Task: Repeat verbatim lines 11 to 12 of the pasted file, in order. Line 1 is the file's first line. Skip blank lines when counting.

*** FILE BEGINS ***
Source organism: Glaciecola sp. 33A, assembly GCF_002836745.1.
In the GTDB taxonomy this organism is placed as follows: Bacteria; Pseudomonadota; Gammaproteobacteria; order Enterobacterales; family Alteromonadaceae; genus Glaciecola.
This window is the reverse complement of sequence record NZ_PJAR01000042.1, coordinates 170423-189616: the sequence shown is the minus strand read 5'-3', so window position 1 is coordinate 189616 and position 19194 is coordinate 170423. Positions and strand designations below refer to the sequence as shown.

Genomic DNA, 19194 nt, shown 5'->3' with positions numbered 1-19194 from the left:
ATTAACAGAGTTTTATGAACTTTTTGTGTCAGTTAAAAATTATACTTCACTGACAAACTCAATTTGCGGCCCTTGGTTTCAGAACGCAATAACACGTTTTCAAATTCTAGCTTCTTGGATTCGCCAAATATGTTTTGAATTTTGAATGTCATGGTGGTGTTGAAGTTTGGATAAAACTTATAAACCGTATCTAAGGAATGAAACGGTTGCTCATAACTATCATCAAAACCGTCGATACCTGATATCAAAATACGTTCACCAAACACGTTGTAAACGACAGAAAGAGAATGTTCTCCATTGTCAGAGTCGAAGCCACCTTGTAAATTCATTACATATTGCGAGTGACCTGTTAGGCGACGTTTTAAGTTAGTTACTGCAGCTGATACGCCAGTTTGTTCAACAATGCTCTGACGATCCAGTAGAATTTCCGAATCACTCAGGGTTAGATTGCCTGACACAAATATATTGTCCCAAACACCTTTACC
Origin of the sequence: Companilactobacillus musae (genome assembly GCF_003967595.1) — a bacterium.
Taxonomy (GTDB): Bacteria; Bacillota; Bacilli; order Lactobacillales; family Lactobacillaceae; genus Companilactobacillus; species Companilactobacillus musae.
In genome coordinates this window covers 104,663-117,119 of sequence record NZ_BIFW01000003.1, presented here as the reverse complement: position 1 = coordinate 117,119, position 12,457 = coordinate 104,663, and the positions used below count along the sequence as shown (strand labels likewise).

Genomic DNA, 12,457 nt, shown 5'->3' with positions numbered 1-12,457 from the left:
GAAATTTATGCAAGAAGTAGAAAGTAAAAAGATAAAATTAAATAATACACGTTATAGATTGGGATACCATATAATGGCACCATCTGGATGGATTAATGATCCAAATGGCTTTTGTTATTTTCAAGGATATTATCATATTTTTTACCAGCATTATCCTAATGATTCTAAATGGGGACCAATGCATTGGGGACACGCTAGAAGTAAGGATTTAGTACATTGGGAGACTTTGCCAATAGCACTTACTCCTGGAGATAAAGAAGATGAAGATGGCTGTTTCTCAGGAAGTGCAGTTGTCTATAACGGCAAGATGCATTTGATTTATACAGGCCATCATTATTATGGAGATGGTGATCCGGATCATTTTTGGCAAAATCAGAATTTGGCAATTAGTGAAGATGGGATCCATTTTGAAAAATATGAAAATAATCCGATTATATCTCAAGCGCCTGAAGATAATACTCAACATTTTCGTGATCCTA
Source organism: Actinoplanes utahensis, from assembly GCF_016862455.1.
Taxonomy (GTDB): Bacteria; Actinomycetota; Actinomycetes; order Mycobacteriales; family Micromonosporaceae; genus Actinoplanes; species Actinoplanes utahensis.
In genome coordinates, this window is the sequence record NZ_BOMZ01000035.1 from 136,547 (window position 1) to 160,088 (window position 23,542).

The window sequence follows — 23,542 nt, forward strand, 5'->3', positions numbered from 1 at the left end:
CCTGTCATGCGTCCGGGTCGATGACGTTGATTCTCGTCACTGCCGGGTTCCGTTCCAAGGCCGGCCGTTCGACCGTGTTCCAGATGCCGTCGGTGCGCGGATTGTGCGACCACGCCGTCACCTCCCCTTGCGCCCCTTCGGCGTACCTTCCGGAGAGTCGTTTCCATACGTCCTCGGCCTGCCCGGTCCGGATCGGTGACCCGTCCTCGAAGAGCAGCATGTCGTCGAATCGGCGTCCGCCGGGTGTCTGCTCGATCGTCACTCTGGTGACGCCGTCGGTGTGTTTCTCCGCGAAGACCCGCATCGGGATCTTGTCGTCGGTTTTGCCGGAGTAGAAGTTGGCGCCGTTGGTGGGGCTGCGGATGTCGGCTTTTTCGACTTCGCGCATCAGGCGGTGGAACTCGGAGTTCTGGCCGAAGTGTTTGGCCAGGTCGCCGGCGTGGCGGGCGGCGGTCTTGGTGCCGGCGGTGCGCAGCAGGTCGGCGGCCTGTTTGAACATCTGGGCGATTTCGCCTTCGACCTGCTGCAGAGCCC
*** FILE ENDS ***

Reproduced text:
Source organism: Actinoplanes utahensis, from assembly GCF_016862455.1.
Taxonomy (GTDB): Bacteria; Actinomycetota; Actinomycetes; order Mycobacteriales; family Micromonosporaceae; genus Actinoplanes; species Actinoplanes utahensis.